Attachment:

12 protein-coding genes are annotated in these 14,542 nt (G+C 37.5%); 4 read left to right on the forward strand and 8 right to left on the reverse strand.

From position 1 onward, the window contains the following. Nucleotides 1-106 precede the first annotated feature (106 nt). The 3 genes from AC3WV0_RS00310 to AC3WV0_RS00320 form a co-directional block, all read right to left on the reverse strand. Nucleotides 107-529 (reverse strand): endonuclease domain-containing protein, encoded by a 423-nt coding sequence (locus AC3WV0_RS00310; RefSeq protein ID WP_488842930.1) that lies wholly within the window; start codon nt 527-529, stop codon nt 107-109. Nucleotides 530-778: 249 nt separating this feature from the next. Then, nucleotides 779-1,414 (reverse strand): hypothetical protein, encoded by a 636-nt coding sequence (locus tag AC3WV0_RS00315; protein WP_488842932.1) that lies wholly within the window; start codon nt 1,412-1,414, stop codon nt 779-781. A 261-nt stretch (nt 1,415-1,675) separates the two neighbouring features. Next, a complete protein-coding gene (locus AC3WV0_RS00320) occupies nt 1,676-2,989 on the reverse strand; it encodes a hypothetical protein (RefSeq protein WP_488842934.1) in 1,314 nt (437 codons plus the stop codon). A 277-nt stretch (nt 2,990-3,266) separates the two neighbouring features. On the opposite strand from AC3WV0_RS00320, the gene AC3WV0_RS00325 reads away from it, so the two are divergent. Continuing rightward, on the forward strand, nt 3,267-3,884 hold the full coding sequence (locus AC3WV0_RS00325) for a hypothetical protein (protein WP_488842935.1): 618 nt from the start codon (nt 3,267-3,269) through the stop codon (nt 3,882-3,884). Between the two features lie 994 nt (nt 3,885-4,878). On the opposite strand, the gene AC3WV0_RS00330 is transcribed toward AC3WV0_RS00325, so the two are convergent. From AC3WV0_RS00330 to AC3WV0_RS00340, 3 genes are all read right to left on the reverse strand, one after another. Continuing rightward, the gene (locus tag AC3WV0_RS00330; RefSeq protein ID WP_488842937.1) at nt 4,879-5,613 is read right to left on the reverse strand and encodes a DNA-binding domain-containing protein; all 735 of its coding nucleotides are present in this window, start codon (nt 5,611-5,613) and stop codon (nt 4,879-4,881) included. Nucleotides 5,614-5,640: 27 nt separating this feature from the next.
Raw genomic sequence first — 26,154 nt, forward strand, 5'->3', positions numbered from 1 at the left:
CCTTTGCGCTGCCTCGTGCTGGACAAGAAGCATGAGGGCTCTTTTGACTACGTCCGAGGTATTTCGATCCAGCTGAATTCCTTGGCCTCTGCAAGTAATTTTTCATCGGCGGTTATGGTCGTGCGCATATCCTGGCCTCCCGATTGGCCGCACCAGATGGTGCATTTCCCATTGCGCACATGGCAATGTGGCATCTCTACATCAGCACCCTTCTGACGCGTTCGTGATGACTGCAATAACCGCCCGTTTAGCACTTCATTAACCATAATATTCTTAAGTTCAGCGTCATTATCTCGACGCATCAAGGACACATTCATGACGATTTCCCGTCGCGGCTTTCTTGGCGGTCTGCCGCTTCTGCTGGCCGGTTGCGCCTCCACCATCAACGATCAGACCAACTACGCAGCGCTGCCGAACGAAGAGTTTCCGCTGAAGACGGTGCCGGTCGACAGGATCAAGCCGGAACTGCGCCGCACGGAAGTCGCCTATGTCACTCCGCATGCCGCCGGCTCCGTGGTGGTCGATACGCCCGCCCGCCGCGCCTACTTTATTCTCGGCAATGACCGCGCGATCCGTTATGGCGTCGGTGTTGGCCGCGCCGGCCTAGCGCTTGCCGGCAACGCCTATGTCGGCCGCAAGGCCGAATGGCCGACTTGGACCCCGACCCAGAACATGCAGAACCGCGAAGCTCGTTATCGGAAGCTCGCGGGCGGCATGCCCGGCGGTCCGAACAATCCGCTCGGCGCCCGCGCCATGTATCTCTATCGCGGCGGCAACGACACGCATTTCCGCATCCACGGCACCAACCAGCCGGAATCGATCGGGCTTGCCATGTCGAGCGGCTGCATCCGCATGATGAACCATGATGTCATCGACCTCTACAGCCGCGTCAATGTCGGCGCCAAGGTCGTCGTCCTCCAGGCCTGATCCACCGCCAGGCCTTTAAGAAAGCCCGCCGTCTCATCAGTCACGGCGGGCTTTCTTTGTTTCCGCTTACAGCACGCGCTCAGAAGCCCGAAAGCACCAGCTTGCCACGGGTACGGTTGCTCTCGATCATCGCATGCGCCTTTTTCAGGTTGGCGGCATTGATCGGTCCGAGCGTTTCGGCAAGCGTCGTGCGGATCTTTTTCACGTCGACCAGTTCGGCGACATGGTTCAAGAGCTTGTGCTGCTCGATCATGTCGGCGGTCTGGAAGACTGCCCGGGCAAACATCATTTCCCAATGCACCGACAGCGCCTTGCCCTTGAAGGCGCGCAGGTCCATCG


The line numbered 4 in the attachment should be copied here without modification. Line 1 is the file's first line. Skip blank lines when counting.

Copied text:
CCTTTGCGCTGCCTCGTGCTGGACAAGAAGCATGAGGGCTCTTTTGACTACGTCCGAGGTATTTCGATCCAGCTGAATTCCTTGGCCTCTGCAAGTAATTTTTCATCGGCGGTTATGGTCGTGCGCATATCCTGGCCTCCCGATTGGCCGCACCAGATGGTGCATTTCCCATTGCGCACATGGCAATGTGGCATCTCTACATCAGCACCCTTCTGACGCGTTCGTGATGACTGCAATAACCGCCCGTTTAGCACTTCATTAACCATAATATTCTTAAGTTCAGCGTCATTATCTCGACGCATCAAGGACACATTCATGACGATTTCCCGTCGCGGCTTTCTTGGCGGTCTGCCGCTTCTGCTGGCCGGTTGCGCCTCCACCATCAACGATCAGACCAACTACGCAGCGCTGCCGAACGAAGAGTTTCCGCTGAAGACGGTGCCGGTCGACAGGATCAAGCCGGAACTGCGCCGCACGGAAGTCGCCTATGTCACTCCGCATGCCGCCGGCTCCGTGGTGGTCGATACGCCCGCCCGCCGCGCCTACTTTATTCTCGGCAATGACCGCGCGATCCGTTATGGCGTCGGTGTTGGCCGCGCCGGCCTAGCGCTTGCCGGCAACGCCTATGTCGGCCGCAAGGCCGAATGGCCGACTTGGACCCCGACCCAGAACATGCAGAACCGCGAAGCTCGTTATCGGAAGCTCGCGGGCGGCATGCCCGGCGGTCCGAACAATCCGCTCGGCGCCCGCGCCATGTATCTCTATCGCGGCGGCAACGACACGCATTTCCGCATCCACGGCACCAACCAGCCGGAATCGATCGGGCTTGCCATGTCGAGCGGCTGCATCCGCATGATGAACCATGATGTCATCGACCTCTACAGCCGCGTCAATGTCGGCGCCAAGGTCGTCGTCCTCCAGGCCTGATCCACCGCCAGGCCTTTAAGAAAGCCCGCCGTCTCATCAGTCACGGCGGGCTTTCTTTGTTTCCGCTTACAGCACGCGCTCAGAAGCCCGAAAGCACCAGCTTGCCACGGGTACGGTTGCTCTCGATCATCGCATGCGCCTTTTTCAGGTTGGCGGCATTGATCGGTCCGAGCGTTTCGGCAAGCGTCGTGCGGATCTTTTTCACGTCGACCAGTTCGGCGACATGGTTCAAGAGCTTGTGCTGCTCGATCATGTCGGCGGTCTGGAAGACTGCCCGGGCAAACATCATTTCCCAATGCACCGACAGCGCCTTGCCCTTGAAGGCGCGCAGGTCCATCG